FY 2017 STATEMENT OF NEED
Environmental Restoration (ER) Program Area
The overall objective of this Statement of Need (SON) was to improve our ability to treat mixed chemicals of concern (COCs) in groundwater. To do so requires a better understanding of the synergies among different treatment technologies. The ultimate goal is to develop methods that can be used in series or in parallel to address the Department of Defense’s most commonly found COCs in commingled (or co-existing) plumes. In particular, cost-effective methods are needed to stimulate degradation processes likely to have a positive effect on other processes, and to estimate the in situ capability of sustaining the process rates over time. Specifically, the goal was to address the following objectives:
- Develop a greater understanding of the effect of intrinsic physical, chemical, and biological properties and their associated impact on chemical behavior and fate when chemicals are present in mixtures in lower mobility zones.
- Develop a greater understanding of potential treatment synergies that could lead to cost savings and improved remedial strategies.
- Develop procedures to validate efficacy and implementability of potential treatment trains addressing mixed chemicals in groundwater.
- Develop procedures to maximize benefit from treatment interactions and to provide a systematic approach for users on how to effectively identify and manage potential synergies early in the planning process.
- Develop protocols that can be used to: (1) establish achievable remedial goals, (2) assess treatment performance, and (3) estimate remedial outcome based on potential treatment synergies for the targeted COCs.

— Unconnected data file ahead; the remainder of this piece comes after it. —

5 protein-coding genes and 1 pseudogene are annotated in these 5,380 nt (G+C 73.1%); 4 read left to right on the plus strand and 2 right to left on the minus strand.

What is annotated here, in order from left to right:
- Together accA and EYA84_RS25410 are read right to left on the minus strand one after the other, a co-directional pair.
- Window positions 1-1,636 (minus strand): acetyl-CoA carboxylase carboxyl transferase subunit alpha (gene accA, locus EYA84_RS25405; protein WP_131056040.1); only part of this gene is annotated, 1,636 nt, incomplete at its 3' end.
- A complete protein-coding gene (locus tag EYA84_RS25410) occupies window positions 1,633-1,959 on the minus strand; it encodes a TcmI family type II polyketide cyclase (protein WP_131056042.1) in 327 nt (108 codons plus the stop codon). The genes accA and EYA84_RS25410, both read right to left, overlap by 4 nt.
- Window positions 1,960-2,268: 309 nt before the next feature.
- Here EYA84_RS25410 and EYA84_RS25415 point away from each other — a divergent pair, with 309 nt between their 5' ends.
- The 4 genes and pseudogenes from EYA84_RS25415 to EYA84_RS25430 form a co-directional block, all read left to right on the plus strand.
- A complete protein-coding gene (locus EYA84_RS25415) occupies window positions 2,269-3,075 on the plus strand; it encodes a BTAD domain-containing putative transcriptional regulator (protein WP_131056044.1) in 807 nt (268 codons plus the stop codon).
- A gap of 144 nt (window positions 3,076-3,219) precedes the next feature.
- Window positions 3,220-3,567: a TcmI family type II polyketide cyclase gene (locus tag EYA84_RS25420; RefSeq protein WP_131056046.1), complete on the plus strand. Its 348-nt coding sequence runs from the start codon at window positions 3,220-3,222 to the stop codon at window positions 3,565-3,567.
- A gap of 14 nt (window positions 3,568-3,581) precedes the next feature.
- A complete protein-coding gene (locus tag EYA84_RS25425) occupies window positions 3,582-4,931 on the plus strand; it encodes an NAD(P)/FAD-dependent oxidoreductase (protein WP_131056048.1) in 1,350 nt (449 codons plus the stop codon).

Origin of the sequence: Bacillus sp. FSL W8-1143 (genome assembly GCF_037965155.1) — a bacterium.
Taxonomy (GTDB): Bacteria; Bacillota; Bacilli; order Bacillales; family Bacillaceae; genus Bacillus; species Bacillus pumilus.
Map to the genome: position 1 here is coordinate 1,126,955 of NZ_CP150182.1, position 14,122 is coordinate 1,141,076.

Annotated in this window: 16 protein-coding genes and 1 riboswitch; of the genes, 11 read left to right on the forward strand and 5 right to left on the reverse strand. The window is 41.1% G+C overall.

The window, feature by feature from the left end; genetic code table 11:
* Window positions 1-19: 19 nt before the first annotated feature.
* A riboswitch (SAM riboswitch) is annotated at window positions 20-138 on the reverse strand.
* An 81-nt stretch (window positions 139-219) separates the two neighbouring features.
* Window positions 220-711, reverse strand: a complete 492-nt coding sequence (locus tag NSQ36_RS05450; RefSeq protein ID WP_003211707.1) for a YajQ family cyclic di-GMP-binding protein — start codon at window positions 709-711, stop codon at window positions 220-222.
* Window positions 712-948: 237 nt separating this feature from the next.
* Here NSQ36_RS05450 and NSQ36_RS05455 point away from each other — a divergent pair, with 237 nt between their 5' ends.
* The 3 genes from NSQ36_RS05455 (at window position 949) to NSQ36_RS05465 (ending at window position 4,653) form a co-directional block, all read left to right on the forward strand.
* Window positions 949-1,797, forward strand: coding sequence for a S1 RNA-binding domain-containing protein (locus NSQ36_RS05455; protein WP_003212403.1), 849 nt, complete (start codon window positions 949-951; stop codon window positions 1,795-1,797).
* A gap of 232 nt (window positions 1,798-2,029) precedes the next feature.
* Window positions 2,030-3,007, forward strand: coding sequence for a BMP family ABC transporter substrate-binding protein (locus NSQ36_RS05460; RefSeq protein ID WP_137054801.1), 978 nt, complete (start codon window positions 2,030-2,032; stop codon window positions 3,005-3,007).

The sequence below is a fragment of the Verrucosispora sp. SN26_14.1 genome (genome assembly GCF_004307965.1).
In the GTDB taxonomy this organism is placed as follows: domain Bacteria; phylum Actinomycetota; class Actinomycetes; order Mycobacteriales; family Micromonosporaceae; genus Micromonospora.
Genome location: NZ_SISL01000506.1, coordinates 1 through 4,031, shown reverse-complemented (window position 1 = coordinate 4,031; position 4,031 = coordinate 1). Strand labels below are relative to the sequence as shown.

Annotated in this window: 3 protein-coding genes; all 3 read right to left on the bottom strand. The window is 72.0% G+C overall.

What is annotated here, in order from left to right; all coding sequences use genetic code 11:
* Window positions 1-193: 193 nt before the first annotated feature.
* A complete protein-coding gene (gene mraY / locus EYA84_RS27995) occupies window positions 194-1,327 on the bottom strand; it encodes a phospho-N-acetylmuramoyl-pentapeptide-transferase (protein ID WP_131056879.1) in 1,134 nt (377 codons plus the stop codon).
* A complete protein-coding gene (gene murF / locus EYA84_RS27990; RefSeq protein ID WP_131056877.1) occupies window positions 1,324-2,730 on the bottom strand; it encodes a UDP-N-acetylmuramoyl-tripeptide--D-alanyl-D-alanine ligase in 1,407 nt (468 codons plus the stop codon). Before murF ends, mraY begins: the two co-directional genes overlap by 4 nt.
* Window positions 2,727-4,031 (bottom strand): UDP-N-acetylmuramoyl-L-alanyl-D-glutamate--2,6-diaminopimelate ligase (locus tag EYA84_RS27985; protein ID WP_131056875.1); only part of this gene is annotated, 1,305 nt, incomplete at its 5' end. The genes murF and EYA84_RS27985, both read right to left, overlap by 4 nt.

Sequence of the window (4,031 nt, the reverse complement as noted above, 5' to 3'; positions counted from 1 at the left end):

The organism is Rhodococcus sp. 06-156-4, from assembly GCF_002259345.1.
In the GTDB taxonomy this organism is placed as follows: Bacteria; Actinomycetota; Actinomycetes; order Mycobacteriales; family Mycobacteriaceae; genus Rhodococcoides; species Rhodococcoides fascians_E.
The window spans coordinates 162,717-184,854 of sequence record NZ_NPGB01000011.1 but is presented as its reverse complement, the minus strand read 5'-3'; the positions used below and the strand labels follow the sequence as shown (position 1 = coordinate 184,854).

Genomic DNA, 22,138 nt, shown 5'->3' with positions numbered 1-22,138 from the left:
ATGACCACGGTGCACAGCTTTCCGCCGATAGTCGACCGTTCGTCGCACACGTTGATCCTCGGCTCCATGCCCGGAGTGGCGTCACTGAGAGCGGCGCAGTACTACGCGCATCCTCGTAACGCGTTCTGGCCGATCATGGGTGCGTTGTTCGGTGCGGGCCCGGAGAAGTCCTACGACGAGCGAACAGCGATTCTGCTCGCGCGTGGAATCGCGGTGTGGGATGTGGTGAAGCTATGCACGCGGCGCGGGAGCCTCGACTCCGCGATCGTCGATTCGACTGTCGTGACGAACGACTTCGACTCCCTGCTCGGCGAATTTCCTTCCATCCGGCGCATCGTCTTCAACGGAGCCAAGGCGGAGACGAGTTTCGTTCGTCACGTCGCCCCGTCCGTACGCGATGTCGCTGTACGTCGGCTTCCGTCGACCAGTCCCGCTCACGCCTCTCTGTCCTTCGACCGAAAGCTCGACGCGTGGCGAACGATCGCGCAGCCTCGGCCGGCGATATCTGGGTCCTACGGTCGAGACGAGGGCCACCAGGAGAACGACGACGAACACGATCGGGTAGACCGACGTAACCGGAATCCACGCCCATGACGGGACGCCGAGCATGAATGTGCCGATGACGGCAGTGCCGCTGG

The projects listed below were selected to address the objectives of this SON. Additional information on individual projects can be found by clicking the project title.
- The Development of Anaerobic Bioremediation Approaches for Chlorinated Solvent and 1,4-Dioxane Co-Occurring Chemicals Sites
- Lead Investigator: Alison Cupples, Michigan State University
- Biodegradation of CVOCs and 1,4-Dioxane Mixtures by Engineered Microbial Communities
- Lead Investigator: Shaily Mahendra, University of California, Los Angeles
- Development of Coupled Physicochemical and Biological Systems for In Situ Remediation of Perfluorinated Chemical and Chlorinated Solvent Groundwater Plumes
- Lead Investigator: Kurt Pennell, Brown University
- In Situ Remediation of Aqueous Film Forming Foams and Common Co-Occurring Chemicals with the Dual Approach of Chemical Oxidation and Bioremediation
- Lead Investigator: Lisa Alvarez-Cohen, University of California, Berkeley
- Development of Slow Release Compounds for the Aerobic Cometabolic Treatment of Complex Mixtures of COCs (Chlorinated Aliphatic Hydrocarbons, 1,4-Dioxane and Petroleum Hydrocarbons) Released from Low Permeability Zones
- Lead Investigator: Lewis Semprini, Oregon State University
- A Novel Reactive Electrochemical Membrane System for Treatment of Mixed Chemicals (Perfluoroalkyl Acids and Trichloroethene)
- Lead Investigator: Qingguo Huang, University of Georgia
- Synergistic Treatment of Mixed 1,4-Dioxane and Polyfluorinated Chemical Impact by Combining Electrolytic Degradation with Electrobiostimulation
- Lead Investigator: Jens Blotevogel, CSIRO
- Utilizing the Plant Microbiome and Bioaugmentation to Degrade 1,4-Dioxane and Co-Occurring Chemicals
- Lead Investigator: Jerald Schnoor, University of Iowa
- Key Fate and Transport Processes Impacting the Mass Discharge, Attenuation, and Treatment of Poly- and Perfluoroalkyl Substances and Comingled Chlorinated Solvents or Aromatic Hydrocarbons
- Lead Investigator: Christopher Higgins, Colorado School of Mines
- Synergistic Reductive Dechlorination of 1,1,1-Trichloroethane and Trichloroethene and Aerobic Biodegradation of 1,4-Dioxane
- Lead Investigator: Bruce Rittmann, Arizona State University
These research efforts should lead to improved site management, specifically for groundwater sites with mixed chemicals. Products should provide tools and guidance to users (i.e., Remedial Program Managers [RPMs]) on effective management options for such sites. Further, this information will be used to support cost-benefit analyses of treatment methods for the different chemicals. The resulting tools and understanding should improve the ability to implement effective remedial strategies at DoD sites.